I hope you didn’t forget about Jimmy Eat World. I know it’s hard to dismiss a band when they only have a couple of hit singles, but listen to the band’s 1999 forget-all-preconceptions-and-just-buy-it-masterpiece Clarity and you’ll realize that the Arizona four-piece have far more talent then you might have expected. The underground entirely recognized the Hasidic acronym’s potential for stardom; no one expected that it would come with the sun-kissed power-pop of Bleed American.
Futures, the band’s follow-up to Bleed American, sees the band following a similar path with Death Cab for Cutie’s Transatlanticism, finding an effective way to coalesce all the various strength’s of previous recordings—Clarity‘s gut-wrenching orchestration and arrangements, Bleed American‘s anthemic sing-a-long quality, Static Prevails skewed chaos—into a cohesive whole. Futures is radically darker than anything the band has previously done before and denser too—longtime Jimmy producer Mark Trombino finds new methods of fleshing out the sonic entirety of the band’s sound.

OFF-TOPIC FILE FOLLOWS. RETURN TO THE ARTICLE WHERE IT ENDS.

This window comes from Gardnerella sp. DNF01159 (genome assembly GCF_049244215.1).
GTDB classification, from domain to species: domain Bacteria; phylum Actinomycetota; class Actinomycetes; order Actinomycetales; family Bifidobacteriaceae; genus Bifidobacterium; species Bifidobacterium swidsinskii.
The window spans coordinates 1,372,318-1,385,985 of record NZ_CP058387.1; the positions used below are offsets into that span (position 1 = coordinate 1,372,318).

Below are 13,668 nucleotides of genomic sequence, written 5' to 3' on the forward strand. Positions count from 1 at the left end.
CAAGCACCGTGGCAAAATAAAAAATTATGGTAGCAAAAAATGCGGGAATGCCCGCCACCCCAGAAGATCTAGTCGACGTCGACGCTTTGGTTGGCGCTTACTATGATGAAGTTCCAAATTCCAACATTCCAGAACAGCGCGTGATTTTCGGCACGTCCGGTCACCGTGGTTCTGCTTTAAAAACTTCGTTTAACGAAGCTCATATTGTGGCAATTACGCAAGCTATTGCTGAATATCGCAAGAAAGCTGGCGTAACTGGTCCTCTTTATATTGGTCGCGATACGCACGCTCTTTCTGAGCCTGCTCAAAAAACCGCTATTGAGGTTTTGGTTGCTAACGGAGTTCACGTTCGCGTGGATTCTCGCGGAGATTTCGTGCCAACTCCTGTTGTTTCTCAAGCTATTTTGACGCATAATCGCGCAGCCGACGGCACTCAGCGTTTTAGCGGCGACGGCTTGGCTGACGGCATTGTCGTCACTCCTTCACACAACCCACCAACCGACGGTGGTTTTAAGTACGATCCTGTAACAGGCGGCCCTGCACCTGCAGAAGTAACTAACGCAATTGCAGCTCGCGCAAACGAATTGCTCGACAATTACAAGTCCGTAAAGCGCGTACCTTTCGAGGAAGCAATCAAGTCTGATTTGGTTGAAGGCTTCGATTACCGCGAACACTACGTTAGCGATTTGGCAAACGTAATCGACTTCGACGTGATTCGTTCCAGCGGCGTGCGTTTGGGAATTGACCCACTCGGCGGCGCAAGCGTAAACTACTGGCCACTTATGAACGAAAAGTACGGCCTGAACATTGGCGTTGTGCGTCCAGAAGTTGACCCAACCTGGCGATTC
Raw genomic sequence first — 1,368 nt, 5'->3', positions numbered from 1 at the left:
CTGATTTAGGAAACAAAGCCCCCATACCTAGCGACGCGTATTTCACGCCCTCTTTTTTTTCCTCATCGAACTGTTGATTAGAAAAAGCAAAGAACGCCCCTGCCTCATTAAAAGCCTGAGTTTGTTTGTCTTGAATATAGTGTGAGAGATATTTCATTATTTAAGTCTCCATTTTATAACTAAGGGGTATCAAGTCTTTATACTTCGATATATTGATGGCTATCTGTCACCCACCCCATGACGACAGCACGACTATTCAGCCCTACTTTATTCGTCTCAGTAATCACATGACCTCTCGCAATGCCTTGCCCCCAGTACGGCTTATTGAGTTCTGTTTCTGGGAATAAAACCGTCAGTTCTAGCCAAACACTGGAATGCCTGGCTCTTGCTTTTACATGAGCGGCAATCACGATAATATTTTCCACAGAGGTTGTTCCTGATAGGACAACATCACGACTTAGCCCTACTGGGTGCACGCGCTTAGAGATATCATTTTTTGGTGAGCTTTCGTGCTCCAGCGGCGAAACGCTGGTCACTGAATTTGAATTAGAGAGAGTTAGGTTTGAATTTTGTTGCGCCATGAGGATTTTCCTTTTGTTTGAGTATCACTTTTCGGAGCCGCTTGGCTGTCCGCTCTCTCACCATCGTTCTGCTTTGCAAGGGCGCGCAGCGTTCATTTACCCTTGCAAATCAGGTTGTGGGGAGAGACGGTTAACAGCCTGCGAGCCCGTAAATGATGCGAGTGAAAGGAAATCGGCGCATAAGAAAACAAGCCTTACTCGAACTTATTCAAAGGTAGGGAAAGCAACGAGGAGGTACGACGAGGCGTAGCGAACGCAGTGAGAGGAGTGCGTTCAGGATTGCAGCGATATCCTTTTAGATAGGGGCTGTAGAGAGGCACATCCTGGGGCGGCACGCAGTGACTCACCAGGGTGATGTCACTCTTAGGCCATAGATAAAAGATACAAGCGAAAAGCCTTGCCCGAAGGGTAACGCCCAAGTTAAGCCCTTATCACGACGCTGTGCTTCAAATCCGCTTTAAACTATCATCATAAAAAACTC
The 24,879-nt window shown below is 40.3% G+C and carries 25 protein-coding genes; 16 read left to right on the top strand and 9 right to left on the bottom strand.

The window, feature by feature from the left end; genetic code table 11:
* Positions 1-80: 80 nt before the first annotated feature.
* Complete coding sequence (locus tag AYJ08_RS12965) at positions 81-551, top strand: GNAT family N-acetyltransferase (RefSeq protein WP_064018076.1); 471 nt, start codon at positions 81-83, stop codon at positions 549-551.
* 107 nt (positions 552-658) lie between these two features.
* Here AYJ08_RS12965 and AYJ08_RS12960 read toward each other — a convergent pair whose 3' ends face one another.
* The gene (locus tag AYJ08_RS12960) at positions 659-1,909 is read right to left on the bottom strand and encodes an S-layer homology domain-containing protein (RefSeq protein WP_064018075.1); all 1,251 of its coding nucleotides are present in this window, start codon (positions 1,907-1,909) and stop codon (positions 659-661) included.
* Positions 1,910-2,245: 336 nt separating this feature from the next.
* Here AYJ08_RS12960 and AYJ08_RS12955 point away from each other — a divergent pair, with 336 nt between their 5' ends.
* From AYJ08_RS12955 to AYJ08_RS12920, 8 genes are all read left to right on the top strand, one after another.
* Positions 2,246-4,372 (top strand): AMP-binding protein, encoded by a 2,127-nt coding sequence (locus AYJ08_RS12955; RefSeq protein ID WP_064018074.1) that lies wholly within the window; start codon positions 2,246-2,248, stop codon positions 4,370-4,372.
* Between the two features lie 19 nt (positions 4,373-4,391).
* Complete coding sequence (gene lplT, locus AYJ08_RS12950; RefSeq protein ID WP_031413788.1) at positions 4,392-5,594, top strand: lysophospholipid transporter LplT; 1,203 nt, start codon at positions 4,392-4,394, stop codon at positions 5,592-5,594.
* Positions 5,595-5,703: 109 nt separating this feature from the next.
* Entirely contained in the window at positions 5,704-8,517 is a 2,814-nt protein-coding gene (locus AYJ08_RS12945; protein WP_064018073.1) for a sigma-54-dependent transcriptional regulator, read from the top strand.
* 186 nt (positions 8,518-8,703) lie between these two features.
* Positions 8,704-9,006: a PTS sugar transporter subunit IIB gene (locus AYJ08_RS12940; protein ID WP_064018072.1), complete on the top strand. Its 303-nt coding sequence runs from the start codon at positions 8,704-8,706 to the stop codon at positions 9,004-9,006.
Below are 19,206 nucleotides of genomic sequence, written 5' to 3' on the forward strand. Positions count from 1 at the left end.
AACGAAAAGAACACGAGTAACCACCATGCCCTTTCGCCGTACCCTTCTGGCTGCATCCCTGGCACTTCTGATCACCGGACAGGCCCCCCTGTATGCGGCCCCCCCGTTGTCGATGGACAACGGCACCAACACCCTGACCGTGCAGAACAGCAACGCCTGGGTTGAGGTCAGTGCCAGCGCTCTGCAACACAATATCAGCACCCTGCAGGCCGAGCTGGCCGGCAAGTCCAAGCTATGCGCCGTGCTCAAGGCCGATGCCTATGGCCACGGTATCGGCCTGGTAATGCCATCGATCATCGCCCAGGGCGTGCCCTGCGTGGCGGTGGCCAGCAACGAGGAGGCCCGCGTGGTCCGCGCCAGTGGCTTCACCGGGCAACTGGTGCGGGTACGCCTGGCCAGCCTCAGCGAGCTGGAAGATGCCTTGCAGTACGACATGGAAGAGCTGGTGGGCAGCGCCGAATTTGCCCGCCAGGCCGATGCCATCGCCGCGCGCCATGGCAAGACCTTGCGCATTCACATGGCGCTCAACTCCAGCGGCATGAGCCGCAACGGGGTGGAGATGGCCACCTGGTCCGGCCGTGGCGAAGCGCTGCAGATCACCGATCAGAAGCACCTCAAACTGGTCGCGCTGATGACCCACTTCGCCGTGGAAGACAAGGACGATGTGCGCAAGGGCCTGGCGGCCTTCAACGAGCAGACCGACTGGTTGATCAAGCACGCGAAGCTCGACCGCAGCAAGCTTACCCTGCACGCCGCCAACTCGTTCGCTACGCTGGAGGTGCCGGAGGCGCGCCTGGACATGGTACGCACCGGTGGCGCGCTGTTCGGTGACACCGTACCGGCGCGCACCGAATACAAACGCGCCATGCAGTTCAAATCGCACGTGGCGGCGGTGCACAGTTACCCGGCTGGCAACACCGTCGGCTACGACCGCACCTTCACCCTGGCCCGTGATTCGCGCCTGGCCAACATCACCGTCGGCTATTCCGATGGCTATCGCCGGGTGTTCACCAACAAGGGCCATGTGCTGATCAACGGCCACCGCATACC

Jim Adkins still laces his songs with enough hooks to make Dr. J proud, but whereas Bleed American was almost entirely optimistic, Futures is absorbed by melancholic sentiments—laments on drug addiction, loss of hope, and failed attempts at finding oneself.
With their new brand of arena-ready stadium-stoppers, Jimmy Eat World prove once again capable of pulling the best elements from mainstream music and transcending all of its flaws. Futures is good—don’t let the big, clear sound scare you.